This update was co-written with María Marta Di Paola, Research Director at FARN and Guillermina French, Research Assistant at FARN.
BIC and Fundación Ambiente y Recursos Naturales (FARN) recently published a report analyzing the World Bank Group’s (WBG) investments in the energy sector in Argentina. After analyzing the WBG’s commitments in its Climate Change Action Plan (CCAP) in 2016, we reviewed active WBG projects in Argentina, finding that the value of direct investments destined for fossil fuels was 88 percent higher than for renewable energy, totaling $541 million in investments in fossils, with only $287 million going to renewable energy.
Our report shows that the International Bank for Reconstruction and Development (IBRD), the World Bank’s public sector lending arm active in Argentina, largely supports projects that reduce GHG emissions, aligned with the commitments made in the CCAP. However, the International Finance Corporation (IFC), the Bank’s private sector arm, continues to fund oil and gas projects related to the extraction and development of fossil fuels with significant impact on climate change and the environment, undermining the commitments of the CCAP.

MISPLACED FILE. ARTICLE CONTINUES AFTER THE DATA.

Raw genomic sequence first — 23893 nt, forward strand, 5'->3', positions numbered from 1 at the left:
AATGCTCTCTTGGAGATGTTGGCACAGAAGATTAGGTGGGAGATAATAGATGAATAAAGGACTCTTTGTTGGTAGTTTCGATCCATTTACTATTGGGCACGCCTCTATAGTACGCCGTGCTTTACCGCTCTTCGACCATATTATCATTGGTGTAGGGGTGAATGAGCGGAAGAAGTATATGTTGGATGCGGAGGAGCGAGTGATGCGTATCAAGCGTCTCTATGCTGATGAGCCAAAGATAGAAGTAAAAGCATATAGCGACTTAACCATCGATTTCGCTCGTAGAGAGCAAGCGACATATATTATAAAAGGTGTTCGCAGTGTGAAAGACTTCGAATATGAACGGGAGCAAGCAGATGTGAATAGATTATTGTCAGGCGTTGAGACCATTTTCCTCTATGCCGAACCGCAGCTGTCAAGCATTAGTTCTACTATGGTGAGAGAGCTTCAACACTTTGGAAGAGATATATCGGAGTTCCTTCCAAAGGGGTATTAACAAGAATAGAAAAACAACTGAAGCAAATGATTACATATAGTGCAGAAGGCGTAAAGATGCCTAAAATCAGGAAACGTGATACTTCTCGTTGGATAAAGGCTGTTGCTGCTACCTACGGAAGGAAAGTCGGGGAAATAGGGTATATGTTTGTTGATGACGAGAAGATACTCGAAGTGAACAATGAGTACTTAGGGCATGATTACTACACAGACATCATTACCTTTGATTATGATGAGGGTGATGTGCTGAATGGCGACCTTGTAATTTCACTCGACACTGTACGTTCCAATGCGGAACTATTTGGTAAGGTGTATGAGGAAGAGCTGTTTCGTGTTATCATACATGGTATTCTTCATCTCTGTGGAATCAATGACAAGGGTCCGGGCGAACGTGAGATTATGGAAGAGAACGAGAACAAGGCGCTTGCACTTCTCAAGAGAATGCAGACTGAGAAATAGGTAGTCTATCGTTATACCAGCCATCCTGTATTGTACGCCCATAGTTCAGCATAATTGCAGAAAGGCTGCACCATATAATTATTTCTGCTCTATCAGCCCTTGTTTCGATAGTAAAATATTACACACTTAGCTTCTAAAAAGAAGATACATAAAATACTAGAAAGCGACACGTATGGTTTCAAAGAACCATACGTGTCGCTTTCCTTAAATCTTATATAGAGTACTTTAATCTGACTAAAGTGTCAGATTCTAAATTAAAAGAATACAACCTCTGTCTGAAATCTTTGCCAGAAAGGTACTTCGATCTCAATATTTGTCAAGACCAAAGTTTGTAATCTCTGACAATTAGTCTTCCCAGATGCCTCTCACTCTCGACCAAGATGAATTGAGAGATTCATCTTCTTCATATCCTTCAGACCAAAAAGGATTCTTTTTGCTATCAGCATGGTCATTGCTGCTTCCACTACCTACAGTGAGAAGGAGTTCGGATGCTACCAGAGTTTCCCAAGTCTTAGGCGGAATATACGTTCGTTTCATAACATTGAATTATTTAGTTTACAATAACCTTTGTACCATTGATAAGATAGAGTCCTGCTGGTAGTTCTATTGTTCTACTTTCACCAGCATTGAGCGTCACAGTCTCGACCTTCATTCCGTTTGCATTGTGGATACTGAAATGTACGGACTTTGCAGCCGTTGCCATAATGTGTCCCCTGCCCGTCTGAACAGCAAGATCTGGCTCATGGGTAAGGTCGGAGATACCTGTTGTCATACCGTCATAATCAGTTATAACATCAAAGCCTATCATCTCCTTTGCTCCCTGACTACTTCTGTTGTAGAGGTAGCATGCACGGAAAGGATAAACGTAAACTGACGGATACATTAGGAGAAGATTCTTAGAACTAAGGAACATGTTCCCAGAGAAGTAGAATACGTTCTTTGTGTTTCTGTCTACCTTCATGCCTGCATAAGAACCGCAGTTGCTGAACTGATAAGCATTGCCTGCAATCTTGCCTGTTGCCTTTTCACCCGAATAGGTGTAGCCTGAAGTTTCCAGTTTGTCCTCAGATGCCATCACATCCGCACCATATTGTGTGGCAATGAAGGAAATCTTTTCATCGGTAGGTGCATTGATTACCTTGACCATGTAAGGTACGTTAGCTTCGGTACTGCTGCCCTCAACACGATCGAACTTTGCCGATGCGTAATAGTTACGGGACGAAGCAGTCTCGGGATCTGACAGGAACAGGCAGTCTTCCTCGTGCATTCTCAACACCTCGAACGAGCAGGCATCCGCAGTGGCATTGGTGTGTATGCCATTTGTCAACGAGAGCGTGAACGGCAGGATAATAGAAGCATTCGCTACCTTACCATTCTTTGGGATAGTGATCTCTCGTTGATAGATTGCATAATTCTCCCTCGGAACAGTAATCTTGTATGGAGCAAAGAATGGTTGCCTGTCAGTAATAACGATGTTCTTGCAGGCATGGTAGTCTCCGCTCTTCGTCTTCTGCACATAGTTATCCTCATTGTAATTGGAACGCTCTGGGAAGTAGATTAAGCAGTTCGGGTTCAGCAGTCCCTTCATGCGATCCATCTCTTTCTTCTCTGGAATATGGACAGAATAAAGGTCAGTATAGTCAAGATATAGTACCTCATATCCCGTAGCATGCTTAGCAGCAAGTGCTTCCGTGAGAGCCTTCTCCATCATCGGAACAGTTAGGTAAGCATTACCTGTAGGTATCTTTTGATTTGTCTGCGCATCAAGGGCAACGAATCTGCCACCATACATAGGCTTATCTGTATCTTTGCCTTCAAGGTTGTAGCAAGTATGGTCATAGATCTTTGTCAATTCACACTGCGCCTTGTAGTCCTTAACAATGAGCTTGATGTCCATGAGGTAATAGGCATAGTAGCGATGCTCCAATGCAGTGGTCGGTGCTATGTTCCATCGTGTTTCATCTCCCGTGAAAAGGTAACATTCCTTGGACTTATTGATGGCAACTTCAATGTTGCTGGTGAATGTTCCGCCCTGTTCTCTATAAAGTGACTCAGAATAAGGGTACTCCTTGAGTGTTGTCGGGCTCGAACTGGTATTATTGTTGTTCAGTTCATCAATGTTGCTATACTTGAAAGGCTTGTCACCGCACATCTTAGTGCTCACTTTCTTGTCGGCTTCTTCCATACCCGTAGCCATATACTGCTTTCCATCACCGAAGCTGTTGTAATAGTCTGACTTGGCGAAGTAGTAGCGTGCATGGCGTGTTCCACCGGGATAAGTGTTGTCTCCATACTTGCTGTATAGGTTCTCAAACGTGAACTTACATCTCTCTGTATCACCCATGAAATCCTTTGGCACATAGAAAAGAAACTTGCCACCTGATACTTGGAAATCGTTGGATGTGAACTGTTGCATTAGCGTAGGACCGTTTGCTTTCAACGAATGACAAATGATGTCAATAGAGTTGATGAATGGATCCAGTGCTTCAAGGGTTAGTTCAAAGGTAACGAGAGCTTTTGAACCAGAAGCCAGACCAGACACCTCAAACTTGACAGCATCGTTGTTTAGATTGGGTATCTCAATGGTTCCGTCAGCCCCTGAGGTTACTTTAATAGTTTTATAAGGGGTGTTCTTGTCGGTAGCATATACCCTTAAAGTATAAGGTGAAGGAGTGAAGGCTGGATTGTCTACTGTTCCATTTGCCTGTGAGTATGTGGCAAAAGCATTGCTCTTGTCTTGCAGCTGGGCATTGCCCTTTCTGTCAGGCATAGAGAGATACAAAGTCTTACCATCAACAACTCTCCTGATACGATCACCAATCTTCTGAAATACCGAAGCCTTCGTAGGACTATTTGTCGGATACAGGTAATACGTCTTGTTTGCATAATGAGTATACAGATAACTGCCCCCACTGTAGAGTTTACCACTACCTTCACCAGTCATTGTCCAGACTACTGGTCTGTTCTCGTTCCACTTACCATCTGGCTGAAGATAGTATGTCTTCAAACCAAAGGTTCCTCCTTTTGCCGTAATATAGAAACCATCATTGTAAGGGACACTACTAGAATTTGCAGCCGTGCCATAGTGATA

This trend is not only evident in the WBG’s investments in the energy sector, but is also repeated in other sectors such as mining and forestry. The bottom line: The scale and impact of the WBG’s fossil fuel investments pose serious risks to undermining the gains made by the CCAP on the environment and climate change.
Based on our analysis, we recommend the IFC promote clean energy investments by including upstream oil and gas projects in the exclusion list to avoid indirect investment in fossil fuels. The IFC must also stop financing physical and financial infrastructure that supports energy generation using fossil fuels. The WBG should work to align its private sector investments made via the IFC with its stated goals to prevent negative impacts of IFC investments from outweighing the positive impacts made by public sector lending.
In light of the economic crisis caused by COVID-19, the WBG has the opportunity to build back better by supporting clean energy projects. The WBG should take advantage of this recovery to stop financing, subsidizing, or using fossil fuels; promote a clean, equitable, and distributed energy transition process; and only finance projects aimed at promoting an energy matrix that respects the environment and communities.
The need for leadership is urgent: WBG should use its influence to insist on climate change as a key element of sustainable development and integrate upstream analysis of policies and investments, as well as incorporate the CCAP commitments into the projects they finance.
For more information, see the full report here: